Tuesday, June 1, 2010

Logic Models Can be Easy

I am asked repeatedly by grant professionals and program staff if there is an easy way to create logic models. I wonder why these extremely helpful tools make even the most seasoned nonprofit professional uneasy? Here's a simple way to get started on even the most difficult of logic models:

Let’s start with an example: I have a headache and want to find relief. My logic model would look something like this:

1. I have a headache (I acknowledge the problem)
2. I want it to go away (I know what I need to solve the problem)
3. I look for a pain reliever (I try to find ways - solutions - to remedy the problem)
4. I take the pain reliever (I implement those solutions)
5. I feel better (problem solved)

Now try to use the same - er - logic - for a logic model. For instance:
1. 75% of children in my local school district are not reading at grade level (I acknowledge the problem)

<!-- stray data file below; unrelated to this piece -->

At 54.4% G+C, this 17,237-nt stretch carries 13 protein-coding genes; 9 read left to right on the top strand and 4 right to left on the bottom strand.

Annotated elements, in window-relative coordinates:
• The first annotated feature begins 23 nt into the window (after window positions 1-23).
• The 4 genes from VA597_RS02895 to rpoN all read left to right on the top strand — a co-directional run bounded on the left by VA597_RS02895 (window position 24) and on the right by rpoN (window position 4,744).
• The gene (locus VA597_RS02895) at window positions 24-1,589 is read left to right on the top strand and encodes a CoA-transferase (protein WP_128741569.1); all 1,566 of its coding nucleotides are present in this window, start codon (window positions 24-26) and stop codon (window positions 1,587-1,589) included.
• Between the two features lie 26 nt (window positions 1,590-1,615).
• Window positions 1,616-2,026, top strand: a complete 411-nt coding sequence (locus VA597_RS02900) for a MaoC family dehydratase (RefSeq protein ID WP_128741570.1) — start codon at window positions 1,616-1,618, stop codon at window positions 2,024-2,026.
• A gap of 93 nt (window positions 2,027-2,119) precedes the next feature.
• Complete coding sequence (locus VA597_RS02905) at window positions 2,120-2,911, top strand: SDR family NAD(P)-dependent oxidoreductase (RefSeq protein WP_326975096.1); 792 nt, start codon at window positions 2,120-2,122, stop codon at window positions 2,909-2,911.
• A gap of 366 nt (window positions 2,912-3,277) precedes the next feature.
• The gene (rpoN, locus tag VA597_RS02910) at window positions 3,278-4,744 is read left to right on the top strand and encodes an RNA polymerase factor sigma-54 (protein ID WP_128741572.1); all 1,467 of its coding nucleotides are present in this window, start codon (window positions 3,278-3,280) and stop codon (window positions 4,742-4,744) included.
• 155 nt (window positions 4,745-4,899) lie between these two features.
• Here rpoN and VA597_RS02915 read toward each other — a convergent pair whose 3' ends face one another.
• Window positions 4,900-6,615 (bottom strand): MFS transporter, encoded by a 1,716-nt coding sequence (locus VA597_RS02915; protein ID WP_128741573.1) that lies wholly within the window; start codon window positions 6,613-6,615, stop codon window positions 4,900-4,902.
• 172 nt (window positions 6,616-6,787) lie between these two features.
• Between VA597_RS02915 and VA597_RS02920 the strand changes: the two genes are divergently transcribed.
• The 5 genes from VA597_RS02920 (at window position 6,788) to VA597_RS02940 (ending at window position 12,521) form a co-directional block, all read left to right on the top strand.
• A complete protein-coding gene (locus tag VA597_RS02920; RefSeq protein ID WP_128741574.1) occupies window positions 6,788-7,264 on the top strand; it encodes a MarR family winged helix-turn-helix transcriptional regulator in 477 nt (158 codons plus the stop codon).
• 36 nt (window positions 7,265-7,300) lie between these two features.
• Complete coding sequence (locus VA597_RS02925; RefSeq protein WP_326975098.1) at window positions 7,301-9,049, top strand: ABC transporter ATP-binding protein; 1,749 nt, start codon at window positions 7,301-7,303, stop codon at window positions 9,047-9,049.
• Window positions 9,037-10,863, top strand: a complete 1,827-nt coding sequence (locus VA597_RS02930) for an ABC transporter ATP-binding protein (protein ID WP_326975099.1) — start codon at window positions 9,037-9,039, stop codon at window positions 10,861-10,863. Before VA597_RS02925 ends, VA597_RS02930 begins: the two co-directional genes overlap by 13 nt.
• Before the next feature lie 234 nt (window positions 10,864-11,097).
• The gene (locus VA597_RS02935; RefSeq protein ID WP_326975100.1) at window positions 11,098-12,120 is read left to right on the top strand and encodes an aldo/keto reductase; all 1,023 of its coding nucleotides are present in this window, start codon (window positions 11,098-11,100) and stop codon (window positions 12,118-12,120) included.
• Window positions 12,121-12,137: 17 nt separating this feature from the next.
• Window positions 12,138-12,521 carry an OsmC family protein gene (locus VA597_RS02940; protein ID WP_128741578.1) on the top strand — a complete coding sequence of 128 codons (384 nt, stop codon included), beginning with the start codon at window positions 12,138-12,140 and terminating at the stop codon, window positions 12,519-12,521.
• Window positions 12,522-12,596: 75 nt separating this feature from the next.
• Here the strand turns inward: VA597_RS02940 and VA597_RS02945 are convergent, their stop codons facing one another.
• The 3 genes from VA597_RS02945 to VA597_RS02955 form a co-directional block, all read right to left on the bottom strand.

2. I want to help these children improve their reading skills (I know what I need to solve the problem)
3. I look for proven ways to help children improve their reading scores (I try to find a remedy to the problem)
4. I implement an after-school tutoring program in my local school (I implement a solution)
5. More than half the students enrolled are reading on level within 18 months (problem solved)

Granted that not every problem or concern is this simple and can be addressed in so few steps. Most take a much more detailed plan of attack. That’s why using a logic model can be so helpful. It helps the grant professional lay out each logical step from the beginning of the project until the end, and it help he or she see what to include in the proposal.

Finally, get some inspiration on the following websites:

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